[Adjustment of Expired and Closed Accounts] 73 Comp. Gen. 338 (1994)

B-253623: Sep 28, 1994

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The U.S. Arms Control and Disarmament Agency (ACDA) requested: (1) a decision on whether it had to adjust its salary and expense accounts for fiscal years (FY) 1990 and earlier when such adjustments would disclose unintentional violations of the Antideficiency Act; and (2) an exemption from imposing disciplinary actions against any employees involved in the Antideficiency Act violations. GAO held that: (1) ACDA should have charged employees' overtime for reception and representation (R&R) events to R&R funds as authorized; (2) ACDA should adjust expired accounts for FY 1989 and 1990 and report the applicable Antideficiency Act violations; (3) ACDA need not adjust its closed "M" accounts for FY prior to 1989, but it should disclose the possibility of Antideficiency Act violations that occurred before FY 1989; and (4) disciplinary actions for Antideficiency Act violations were the responsibility of ACDA and not GAO.

Matter of: Adjustment of Expired and Closed Accounts File: B-253623 Date: September 28, 1994

The United States Arms Control and Disarmament Agency may not avoid adjusting an appropriation account and reporting any resulting Antideficiency Act violation on the basis that (1) the account has expired, (2) adjusting the account will result in overobligations, or (3) the overobligations were unintentional. Under the circumstances presented, GAO will not object should the United States Arms Control and Disarmament Agency (ACDA) reasonably determine not to adjust the accounting records for a closed "M" account comprised of salary and expense funds. To the extent that Antideficiency Act violations may have occurred in years covered by the closed account, ACDA should so report. The authority to initiate disciplinary actions for Antideficiency Act violations is vested in the agency and is not within GAO's jurisdiction under 31 U.S.C. Sec. 3528(b).

DECISION

ACDA also asks us to exempt it from disciplining any responsible employees pursuant to 31 U.S.C. Sec. 3528(b) (1988). The authority to initiate disciplinary actions for Antideficiency Act violations is vested in the agency and is not a matter within the jurisdiction of this Office under 31 U.S.C. Sec. 3528(b).

Background

ACDA receives an annual appropriation for necessary expenses "[f]or arms control and disarmament activities." See, e.g., Pub. L. No. 102-395, 106 Stat. 1869 (1992). Beginning with fiscal year 1976, this appropriation has authorized an amount for official reception and representation (R&R) expenses.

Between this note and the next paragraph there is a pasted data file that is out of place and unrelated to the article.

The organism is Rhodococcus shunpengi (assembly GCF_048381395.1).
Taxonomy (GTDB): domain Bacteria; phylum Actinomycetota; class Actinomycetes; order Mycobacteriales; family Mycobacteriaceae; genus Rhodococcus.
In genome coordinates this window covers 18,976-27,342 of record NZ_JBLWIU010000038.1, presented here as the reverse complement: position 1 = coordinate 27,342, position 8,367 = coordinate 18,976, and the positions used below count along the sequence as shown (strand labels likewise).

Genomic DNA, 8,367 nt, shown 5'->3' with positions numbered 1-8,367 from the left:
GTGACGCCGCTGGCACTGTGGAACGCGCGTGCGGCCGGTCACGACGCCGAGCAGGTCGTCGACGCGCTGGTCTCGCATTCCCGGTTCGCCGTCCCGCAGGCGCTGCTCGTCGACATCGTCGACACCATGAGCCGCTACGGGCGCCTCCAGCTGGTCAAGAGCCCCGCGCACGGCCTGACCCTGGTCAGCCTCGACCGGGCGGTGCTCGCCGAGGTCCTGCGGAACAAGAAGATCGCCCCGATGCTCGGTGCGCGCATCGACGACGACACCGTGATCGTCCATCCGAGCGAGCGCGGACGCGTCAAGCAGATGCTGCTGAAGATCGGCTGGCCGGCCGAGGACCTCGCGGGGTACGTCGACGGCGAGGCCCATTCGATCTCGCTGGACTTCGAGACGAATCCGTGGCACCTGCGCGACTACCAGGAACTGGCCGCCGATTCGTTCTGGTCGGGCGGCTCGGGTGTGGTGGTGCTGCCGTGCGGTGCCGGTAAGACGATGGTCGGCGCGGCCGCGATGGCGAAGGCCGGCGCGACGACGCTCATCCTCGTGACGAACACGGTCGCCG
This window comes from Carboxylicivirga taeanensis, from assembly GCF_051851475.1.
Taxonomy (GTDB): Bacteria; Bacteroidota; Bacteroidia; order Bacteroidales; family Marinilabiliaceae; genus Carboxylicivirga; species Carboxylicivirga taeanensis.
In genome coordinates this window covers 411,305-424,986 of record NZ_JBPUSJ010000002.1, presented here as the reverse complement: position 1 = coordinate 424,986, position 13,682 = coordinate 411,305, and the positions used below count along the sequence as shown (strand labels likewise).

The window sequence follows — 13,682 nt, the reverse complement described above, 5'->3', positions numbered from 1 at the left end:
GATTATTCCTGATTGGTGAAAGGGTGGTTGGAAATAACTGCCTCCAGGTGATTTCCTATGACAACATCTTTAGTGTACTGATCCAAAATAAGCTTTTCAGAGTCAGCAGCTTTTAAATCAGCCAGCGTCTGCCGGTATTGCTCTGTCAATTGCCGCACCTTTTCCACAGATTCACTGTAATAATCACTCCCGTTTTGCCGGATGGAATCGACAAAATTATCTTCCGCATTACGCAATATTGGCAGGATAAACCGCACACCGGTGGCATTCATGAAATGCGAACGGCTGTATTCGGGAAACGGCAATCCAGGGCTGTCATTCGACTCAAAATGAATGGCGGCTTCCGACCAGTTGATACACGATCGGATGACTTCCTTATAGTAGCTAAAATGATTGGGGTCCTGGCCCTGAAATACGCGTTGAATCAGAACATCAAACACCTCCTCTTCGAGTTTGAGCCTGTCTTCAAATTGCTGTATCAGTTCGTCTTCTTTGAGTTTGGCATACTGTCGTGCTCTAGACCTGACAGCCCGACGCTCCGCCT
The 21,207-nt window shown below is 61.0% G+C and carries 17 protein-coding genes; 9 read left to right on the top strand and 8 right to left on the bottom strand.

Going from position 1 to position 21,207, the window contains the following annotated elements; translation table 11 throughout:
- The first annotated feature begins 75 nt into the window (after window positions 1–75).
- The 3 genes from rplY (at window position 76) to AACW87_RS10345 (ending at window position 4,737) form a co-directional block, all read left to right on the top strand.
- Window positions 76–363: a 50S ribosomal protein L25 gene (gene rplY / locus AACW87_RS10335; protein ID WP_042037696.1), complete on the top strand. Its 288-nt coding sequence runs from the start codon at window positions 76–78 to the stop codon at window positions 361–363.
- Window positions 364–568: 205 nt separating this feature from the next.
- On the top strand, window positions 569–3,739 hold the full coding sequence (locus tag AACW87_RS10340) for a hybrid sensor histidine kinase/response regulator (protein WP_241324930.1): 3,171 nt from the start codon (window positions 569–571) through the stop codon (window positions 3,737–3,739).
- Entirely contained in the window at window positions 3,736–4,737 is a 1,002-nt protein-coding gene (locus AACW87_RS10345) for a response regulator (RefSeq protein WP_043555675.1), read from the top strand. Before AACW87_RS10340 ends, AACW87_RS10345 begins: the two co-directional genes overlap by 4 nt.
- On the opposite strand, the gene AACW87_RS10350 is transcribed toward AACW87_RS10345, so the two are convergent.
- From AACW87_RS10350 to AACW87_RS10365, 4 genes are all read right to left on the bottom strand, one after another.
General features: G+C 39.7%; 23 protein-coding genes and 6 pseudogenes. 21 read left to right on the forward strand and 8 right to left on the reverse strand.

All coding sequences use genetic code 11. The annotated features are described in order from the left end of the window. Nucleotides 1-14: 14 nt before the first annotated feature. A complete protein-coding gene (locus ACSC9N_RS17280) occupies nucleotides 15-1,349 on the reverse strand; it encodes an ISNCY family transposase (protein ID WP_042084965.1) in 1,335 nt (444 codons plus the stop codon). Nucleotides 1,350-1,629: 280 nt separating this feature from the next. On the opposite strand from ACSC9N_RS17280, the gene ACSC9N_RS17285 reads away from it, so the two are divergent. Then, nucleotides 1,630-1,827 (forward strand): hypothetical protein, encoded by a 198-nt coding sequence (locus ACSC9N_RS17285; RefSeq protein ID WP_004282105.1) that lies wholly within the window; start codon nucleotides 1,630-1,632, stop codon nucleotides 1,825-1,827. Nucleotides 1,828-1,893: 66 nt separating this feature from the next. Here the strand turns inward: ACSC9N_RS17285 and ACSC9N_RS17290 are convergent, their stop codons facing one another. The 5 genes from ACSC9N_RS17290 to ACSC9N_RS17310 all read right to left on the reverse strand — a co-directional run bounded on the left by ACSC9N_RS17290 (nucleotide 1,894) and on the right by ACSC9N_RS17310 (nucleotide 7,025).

The Department of State, Office of Inspector General (IG), conducted an audit of ACDA operations in Geneva, Switzerland, where ACDA conducts a number of arms control negotiations. ACDA employs in Geneva a number of Foreign Service nationals as maids and drivers, who on occasion are paid overtime to serve as waiters, waitresses, bartenders, and cooks during R&R events. In reviewing accounting records during the audit, the IG found that ACDA charged overtime for R&R functions to salary and expense funds, causing the cost of R&R functions to be understated.

The IG found that ACDA did not, but should have, charged the cost of employee overtime that occurred solely for R&R events to R&R funds.[1] Accordingly, the IG recommended that ACDA adjust its fiscal year 1990 records by deobligating an estimated $35,000 in overtime charged to salary and expense funds and obligating it against R&R funds and that ACDA report a violation of the Antideficiency Act if the limit on R&R expenses contained in its fiscal year 1990 appropriation was exceeded.

The General Counsel states that the long-standing ACDA policy was to charge overtime paid to the maids and drivers for R&R functions to salary and expense funds, rather than to R&R funds. ACDA suspended this policy on April 30, 1991, and revised it on June 14, 1991, following review of a draft of the IG's report. In this regard, ACDA has directed its administrative staff to charge labor costs for future R&R functions to R&R funds.

ACDA does not take issue with the IG's substantive conclusion. Rather, ACDA questions whether it must adjust accounts for fiscal years prior to fiscal year 1991 (the first year that ACDA could timely correct the problem identified in the IG report). Such adjustments to salary and expense funds and R&R funds would disclose an overobligation of R&R funds for fiscal year 1990 (and presumably prior years) and a reportable violation under the Antideficiency Act.[2] ACDA asserts that it based its actions in prior years on well-established agency policy and any overobligation of R&R funds provided in its annual appropriations acts was purely unintentional. Further, ACDA, by letter dated June 3, 1991, asked the House Appropriations Committee to increase the appropriation limitation on official R&R expenses beginning in fiscal year 1992, explaining that its request resulted from its compliance with the IG's recommendation regarding labor cost allocations. The Congress acted favorably on ACDA's request.

As noted above, ACDA does not dispute the substantive proposition underlying the IG's conclusion and recommendation.[3] The IG's Report relied on the applicable State Department Standardized Regulations that provide that allowable items of expenditure from representation allowances included expenditures for "hiring extra waiters, busboys or other temporary help to serve at official functions" (Sec. 320f (TL-SR-396, November 10, 1985)).[4]